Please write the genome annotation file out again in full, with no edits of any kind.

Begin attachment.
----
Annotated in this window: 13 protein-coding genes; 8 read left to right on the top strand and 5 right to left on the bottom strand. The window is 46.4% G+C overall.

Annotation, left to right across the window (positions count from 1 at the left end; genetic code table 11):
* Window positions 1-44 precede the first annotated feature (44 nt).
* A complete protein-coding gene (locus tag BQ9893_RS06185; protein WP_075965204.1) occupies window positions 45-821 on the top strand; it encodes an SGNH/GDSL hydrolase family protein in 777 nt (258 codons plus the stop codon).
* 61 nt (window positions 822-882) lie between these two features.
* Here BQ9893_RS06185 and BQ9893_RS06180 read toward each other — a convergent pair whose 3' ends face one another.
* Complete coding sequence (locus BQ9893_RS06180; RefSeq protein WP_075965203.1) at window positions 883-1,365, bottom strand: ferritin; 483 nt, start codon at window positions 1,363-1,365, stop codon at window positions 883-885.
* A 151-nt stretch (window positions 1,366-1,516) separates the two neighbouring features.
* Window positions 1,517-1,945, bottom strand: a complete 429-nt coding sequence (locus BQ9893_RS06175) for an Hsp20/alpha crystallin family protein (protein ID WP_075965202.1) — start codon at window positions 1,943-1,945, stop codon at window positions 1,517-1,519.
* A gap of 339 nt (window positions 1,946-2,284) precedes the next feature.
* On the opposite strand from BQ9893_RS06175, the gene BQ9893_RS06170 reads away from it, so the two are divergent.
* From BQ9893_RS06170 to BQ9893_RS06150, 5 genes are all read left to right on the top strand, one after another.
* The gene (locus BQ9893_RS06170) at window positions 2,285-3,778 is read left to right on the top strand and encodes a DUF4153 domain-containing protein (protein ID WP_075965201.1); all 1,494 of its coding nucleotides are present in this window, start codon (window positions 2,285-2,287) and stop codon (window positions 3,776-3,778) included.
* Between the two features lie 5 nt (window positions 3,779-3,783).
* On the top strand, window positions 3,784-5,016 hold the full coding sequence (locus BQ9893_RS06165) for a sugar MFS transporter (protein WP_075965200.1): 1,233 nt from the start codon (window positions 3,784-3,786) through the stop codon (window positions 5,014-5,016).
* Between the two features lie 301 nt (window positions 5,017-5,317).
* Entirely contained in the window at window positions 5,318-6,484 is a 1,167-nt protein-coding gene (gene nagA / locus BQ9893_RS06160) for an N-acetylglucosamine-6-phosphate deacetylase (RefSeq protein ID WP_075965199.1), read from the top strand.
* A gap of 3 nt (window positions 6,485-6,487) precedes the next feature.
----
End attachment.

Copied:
Annotated in this window: 13 protein-coding genes; 8 read left to right on the top strand and 5 right to left on the bottom strand. The window is 46.4% G+C overall.

Annotation, left to right across the window (positions count from 1 at the left end; genetic code table 11):
* Window positions 1-44 precede the first annotated feature (44 nt).
* A complete protein-coding gene (locus tag BQ9893_RS06185; protein WP_075965204.1) occupies window positions 45-821 on the top strand; it encodes an SGNH/GDSL hydrolase family protein in 777 nt (258 codons plus the stop codon).
* 61 nt (window positions 822-882) lie between these two features.
* Here BQ9893_RS06185 and BQ9893_RS06180 read toward each other — a convergent pair whose 3' ends face one another.
* Complete coding sequence (locus BQ9893_RS06180; RefSeq protein WP_075965203.1) at window positions 883-1,365, bottom strand: ferritin; 483 nt, start codon at window positions 1,363-1,365, stop codon at window positions 883-885.
* A 151-nt stretch (window positions 1,366-1,516) separates the two neighbouring features.
* Window positions 1,517-1,945, bottom strand: a complete 429-nt coding sequence (locus BQ9893_RS06175) for an Hsp20/alpha crystallin family protein (protein ID WP_075965202.1) — start codon at window positions 1,943-1,945, stop codon at window positions 1,517-1,519.
* A gap of 339 nt (window positions 1,946-2,284) precedes the next feature.
* On the opposite strand from BQ9893_RS06175, the gene BQ9893_RS06170 reads away from it, so the two are divergent.
* From BQ9893_RS06170 to BQ9893_RS06150, 5 genes are all read left to right on the top strand, one after another.
* The gene (locus BQ9893_RS06170) at window positions 2,285-3,778 is read left to right on the top strand and encodes a DUF4153 domain-containing protein (protein ID WP_075965201.1); all 1,494 of its coding nucleotides are present in this window, start codon (window positions 2,285-2,287) and stop codon (window positions 3,776-3,778) included.
* Between the two features lie 5 nt (window positions 3,779-3,783).
* On the top strand, window positions 3,784-5,016 hold the full coding sequence (locus BQ9893_RS06165) for a sugar MFS transporter (protein WP_075965200.1): 1,233 nt from the start codon (window positions 3,784-3,786) through the stop codon (window positions 5,014-5,016).
* Between the two features lie 301 nt (window positions 5,017-5,317).
* Entirely contained in the window at window positions 5,318-6,484 is a 1,167-nt protein-coding gene (gene nagA / locus BQ9893_RS06160) for an N-acetylglucosamine-6-phosphate deacetylase (RefSeq protein ID WP_075965199.1), read from the top strand.
* A gap of 3 nt (window positions 6,485-6,487) precedes the next feature.